By Conor Fortune, News Writer at Amnesty International, who recently returned from St Petersburg
Ekaterina Khomenko’s throat was slit when a street cleaner found her in a car with the engine still running in St Petersburg earlier this month.
According to media reports, police initially suggested – somewhat incredibly – that she might have committed suicide. An investigation is now under way into the actual cause of the 29-year-old’s death. The authorities haven’t ruled out the possibility that she may have been attacked on the basis of her sexual orientation: she was openly lesbian and gave tango lessons to same-sex couples.
In the days before she died, a known extremist had posted hate speech and threats on a social media page she owned, in response to a photo she posted of two women embraced in the sensual Argentine dance in a St Petersburg Metro station.
Whatever the motive, Ekaterina’s death sent a shock wave through St Petersburg’s small but active network of lesbian, gay, bisexual and transgender (LGBT) organizations. When I met some of them this week, they were visibly shaken.
Sadly, they are used to homophobia that often boils over into aggression. And they are used to a lacklustre official response to violence against LGBT people in Russia. Crimes committed against people because of their real or perceived sexual orientation or gender identity are not covered by Russian hate crimes legislation.
But while LGBT activists reacted to this tragedy with horror and indignation, they are resolute about continuing the struggle to foster a more inclusive climate in St Petersburg, and around Russia. They want to bring about a climate where they are empowered to live, to love, to breathe freely as themselves.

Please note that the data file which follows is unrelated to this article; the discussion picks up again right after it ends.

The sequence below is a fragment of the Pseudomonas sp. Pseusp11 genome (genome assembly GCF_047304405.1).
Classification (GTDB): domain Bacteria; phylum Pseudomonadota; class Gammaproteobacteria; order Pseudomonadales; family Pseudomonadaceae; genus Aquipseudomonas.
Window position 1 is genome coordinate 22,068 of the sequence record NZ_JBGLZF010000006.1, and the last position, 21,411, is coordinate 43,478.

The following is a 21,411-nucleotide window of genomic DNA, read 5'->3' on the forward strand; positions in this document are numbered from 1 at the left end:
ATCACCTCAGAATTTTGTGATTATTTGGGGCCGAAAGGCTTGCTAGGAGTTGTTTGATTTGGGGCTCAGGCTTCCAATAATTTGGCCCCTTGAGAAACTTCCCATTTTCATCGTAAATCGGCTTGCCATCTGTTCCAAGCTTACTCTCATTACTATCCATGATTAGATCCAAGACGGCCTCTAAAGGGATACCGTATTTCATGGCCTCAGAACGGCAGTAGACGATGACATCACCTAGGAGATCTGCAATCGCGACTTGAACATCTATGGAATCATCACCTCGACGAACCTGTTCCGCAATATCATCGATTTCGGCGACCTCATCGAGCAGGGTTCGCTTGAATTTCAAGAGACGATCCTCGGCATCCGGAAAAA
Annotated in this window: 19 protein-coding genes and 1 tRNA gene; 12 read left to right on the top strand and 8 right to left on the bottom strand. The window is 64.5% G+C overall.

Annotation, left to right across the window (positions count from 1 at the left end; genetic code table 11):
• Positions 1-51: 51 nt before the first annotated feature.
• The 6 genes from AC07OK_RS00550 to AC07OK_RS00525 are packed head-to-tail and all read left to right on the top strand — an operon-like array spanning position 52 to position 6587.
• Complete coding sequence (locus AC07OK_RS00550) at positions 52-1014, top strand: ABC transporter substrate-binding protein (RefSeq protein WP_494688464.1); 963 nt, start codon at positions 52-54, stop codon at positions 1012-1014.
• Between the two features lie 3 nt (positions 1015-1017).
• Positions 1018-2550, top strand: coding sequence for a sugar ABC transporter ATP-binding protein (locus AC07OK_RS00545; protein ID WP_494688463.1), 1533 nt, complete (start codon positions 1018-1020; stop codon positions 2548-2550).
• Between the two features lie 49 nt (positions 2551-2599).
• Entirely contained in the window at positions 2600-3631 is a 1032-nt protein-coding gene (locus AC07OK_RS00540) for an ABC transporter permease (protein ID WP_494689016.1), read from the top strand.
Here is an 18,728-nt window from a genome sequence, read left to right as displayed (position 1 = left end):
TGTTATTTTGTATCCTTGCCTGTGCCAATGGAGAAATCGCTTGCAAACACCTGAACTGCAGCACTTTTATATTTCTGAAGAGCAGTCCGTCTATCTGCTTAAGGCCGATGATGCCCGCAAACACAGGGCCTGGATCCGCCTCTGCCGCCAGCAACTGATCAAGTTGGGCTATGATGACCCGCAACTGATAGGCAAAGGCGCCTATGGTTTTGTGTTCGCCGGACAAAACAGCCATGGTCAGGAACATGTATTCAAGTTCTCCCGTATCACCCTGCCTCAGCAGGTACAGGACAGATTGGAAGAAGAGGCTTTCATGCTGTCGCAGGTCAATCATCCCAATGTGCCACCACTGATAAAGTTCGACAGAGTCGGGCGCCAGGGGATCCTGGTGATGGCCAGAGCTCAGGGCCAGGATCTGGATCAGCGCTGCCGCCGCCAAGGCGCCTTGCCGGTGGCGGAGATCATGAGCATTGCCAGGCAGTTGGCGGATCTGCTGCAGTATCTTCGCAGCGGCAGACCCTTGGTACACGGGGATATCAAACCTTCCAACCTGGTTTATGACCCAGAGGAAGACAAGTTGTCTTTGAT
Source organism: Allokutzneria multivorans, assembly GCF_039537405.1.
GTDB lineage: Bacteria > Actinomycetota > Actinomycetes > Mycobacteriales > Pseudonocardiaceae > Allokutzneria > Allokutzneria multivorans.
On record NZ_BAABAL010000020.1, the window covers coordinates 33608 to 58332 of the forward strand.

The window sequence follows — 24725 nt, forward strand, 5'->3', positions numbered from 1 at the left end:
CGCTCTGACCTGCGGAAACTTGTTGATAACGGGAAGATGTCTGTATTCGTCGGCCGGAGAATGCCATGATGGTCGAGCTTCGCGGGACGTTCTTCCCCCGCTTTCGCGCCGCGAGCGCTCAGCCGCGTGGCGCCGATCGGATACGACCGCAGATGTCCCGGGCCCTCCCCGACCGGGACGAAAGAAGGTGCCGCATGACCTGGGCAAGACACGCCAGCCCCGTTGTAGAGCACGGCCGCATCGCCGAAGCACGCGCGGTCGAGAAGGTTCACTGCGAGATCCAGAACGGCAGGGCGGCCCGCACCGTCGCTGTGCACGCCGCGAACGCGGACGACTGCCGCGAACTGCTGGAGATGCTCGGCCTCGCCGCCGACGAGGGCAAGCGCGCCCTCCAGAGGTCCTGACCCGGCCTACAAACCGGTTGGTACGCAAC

That’s the motivation behind QueerFest, now a key annual event in St Petersburg, which kicks off today (18 September). In its sixth year, and taking place over 10 days, it will include numerous talks, seminars and performances in two venues in the city centre.
Or at least that’s what the planners are hoping.
Last year, around 40 different venues declined to take part before the organizers finally settled on locations on the city’s outskirts. Polina Andrianova, director of “Coming Out” – the organization behind the QueerFest – told me that this year she hopes they can retain at least one of the two current venues. While the agenda and speakers have been planned for some time, given the ongoing fear and threats faced by the LGBT community, the actual locations and other details were only announced at the last minute.
Problems lurk around every turn for the organizers of such events, and trouble often shows up uninvited.
No fewer than five bomb threats interrupted last November’s “Side by Side” (Bok o Bok), Russia’s largest international LGBT film festival. Organizer Gulya Sultanova told me the authorities would come, sometimes in the middle of a film screening, and evacuate the entire building to search for explosives after some unidentified individual had allegedly called in a complaint. Invariably, no bombs were found, and the films resumed an hour or two after the disruption.